Issue 18
Monday, 23 October 2017
Charles Darwin University
E-news
A manganese miner in West Timor
A manganese miner in West Timor

West Timor project links farming, mining

By Andrew Hall

A three-year research project led by CDU Research Fellow Rohan Fisher has resulted in a revision in understanding the relationship between artisanal mining and agriculture in West Timor.

When the Artisanal Mining in Eastern Indonesia project began the focus was on how small-scale manganese mining carried out by hand might affect the subsistence farming activities in West Timor and what potential threats to individuals’ health and safety were present.

Mr Fisher said the rapid increase in Chinese steel production, in which manganese was an essential element, led to a peak in demand for the mineral in about 2010.

Research Institute for the Environment and Livelihoods researchers, in partnership with colleagues from the University of Nusa Cendana (UNDANA), delivered training to West Timor government departments and conducted field research to help them assess environmental impacts of the mining activities.

“At the end of the first research phase we have found that artisanal mining is a really huge livelihood activity throughout rural West Timor, which is otherwise largely reliant on subsistence farming,” Mr Fisher said.

But the two forms of livelihood, he said, could co-exist in a semi-symbiotic way in the same places.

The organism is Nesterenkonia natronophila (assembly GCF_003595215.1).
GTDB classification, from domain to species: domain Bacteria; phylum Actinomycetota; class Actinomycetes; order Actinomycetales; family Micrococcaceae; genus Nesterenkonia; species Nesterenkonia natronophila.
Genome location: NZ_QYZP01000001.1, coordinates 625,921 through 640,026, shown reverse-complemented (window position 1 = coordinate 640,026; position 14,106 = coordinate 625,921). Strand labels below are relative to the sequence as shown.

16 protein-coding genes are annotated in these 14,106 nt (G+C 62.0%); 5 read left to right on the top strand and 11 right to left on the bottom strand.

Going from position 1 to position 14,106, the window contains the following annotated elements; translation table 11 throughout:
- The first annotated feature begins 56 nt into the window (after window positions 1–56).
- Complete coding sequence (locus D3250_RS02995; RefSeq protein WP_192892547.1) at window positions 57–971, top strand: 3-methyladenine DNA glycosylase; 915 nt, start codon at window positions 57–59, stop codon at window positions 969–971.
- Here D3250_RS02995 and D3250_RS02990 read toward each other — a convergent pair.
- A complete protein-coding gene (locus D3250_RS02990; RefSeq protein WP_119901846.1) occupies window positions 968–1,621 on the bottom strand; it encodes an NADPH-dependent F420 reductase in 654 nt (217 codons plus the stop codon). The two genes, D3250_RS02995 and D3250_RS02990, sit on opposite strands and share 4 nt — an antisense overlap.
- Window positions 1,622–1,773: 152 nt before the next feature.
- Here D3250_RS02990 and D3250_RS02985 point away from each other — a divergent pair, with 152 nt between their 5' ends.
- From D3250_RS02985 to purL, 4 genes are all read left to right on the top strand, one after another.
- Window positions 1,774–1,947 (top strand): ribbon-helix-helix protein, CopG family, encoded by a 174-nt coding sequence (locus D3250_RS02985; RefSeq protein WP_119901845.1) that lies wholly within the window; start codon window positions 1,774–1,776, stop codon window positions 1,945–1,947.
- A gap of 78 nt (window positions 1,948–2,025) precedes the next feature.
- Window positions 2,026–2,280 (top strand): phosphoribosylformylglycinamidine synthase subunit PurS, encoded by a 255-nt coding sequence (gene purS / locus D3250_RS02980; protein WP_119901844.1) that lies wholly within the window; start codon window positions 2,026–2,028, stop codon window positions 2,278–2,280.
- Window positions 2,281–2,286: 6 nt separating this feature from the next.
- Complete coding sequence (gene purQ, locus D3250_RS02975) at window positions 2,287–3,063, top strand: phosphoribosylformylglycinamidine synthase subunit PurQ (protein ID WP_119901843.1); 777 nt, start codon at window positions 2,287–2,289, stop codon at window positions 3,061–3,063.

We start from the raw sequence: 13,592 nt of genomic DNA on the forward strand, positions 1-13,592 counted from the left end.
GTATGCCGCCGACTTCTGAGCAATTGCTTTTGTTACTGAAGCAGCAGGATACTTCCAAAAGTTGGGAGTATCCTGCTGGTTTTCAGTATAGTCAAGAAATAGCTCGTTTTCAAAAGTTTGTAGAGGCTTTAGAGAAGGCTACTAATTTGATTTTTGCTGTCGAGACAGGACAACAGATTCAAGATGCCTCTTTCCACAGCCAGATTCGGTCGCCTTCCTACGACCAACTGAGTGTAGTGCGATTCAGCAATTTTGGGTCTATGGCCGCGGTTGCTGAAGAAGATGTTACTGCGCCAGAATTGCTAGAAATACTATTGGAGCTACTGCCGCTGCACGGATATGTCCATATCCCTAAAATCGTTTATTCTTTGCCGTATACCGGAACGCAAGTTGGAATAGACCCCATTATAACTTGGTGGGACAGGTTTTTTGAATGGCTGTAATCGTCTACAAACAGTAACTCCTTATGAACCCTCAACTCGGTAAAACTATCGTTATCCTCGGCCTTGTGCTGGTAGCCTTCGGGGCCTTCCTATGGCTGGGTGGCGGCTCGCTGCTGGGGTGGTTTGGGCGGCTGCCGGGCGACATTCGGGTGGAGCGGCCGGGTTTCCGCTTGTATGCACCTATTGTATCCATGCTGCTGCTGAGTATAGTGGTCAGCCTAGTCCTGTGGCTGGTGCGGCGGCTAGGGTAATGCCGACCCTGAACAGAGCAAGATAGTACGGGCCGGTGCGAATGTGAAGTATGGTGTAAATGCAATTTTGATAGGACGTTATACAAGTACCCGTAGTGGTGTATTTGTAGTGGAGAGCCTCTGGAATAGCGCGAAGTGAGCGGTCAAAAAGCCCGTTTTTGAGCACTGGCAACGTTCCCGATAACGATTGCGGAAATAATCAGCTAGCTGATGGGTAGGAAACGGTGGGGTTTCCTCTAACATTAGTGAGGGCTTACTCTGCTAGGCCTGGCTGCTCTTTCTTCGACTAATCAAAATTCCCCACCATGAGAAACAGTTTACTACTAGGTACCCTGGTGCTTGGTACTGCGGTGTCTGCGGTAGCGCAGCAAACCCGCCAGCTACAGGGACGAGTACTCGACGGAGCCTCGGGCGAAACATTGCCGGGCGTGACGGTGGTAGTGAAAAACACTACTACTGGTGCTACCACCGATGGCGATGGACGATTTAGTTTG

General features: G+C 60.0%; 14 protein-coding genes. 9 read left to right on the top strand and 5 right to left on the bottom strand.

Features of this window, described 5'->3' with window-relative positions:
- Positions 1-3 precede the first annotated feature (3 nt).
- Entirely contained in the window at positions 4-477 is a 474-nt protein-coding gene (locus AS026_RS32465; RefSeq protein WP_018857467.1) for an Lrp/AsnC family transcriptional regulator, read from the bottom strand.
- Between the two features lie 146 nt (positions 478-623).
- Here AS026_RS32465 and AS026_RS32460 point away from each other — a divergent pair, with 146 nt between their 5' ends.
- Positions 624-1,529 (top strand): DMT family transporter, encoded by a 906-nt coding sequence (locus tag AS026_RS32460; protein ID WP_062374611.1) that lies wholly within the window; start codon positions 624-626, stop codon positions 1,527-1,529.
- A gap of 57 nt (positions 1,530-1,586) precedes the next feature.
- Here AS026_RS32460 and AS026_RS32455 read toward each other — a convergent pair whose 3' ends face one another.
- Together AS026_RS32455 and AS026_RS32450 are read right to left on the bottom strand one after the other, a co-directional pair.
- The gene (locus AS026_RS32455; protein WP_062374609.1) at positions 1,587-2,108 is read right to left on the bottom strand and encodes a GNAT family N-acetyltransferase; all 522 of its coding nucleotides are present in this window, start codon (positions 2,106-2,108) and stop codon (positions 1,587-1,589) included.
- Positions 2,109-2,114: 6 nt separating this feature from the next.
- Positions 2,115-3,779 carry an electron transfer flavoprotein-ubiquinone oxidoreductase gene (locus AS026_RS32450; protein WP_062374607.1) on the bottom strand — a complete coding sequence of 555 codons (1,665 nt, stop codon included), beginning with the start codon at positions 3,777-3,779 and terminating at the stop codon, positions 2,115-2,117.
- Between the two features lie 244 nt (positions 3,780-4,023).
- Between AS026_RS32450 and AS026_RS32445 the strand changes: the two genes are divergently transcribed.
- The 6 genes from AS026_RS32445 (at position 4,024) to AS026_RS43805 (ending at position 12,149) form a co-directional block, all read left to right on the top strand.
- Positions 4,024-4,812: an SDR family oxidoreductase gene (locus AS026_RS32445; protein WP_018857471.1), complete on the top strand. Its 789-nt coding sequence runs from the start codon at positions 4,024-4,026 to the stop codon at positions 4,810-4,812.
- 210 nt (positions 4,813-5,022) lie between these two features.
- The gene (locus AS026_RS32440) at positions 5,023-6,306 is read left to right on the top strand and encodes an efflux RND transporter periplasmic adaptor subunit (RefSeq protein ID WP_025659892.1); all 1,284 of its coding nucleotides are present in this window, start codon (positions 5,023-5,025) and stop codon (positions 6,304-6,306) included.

“The people need alternative livelihoods to survive because they can’t live from the meagre amount of agricultural produce they grow; by about 2010 we estimated there were between 500 and 1000 people engaged in artisanal mining,” he said.

“On an environmental level this form of mining was good because there were no toxic chemicals involved, as the ore was merely dug up and sold on (without being processed).”

But in 2012 the Indonesian Government introduced a law that prevented unprocessed manganese being sold offshore.

Mr Fisher said that this situation had changed somewhat and the researchers from CDU and UNDANA had proposed to the Government that further support be given to West Timorese manganese miners to help them develop farmer–miner cooperatives and  best practice mining techniques to support them re-entering the market.

“What we’re arguing is that artisanal mining should be seen as a legitimate rural poverty reduction and livelihood diversification activity for these poor people with minimal negative environmental or social impacts.”

Mr Fisher said work had started on the first academic paper about the project, which would posit that artisanal mining of manganese in West Timor was a model of a sustainable rural livelihood in a developing country.

The project was funded by the Australian Department of Foreign Affairs and Trade.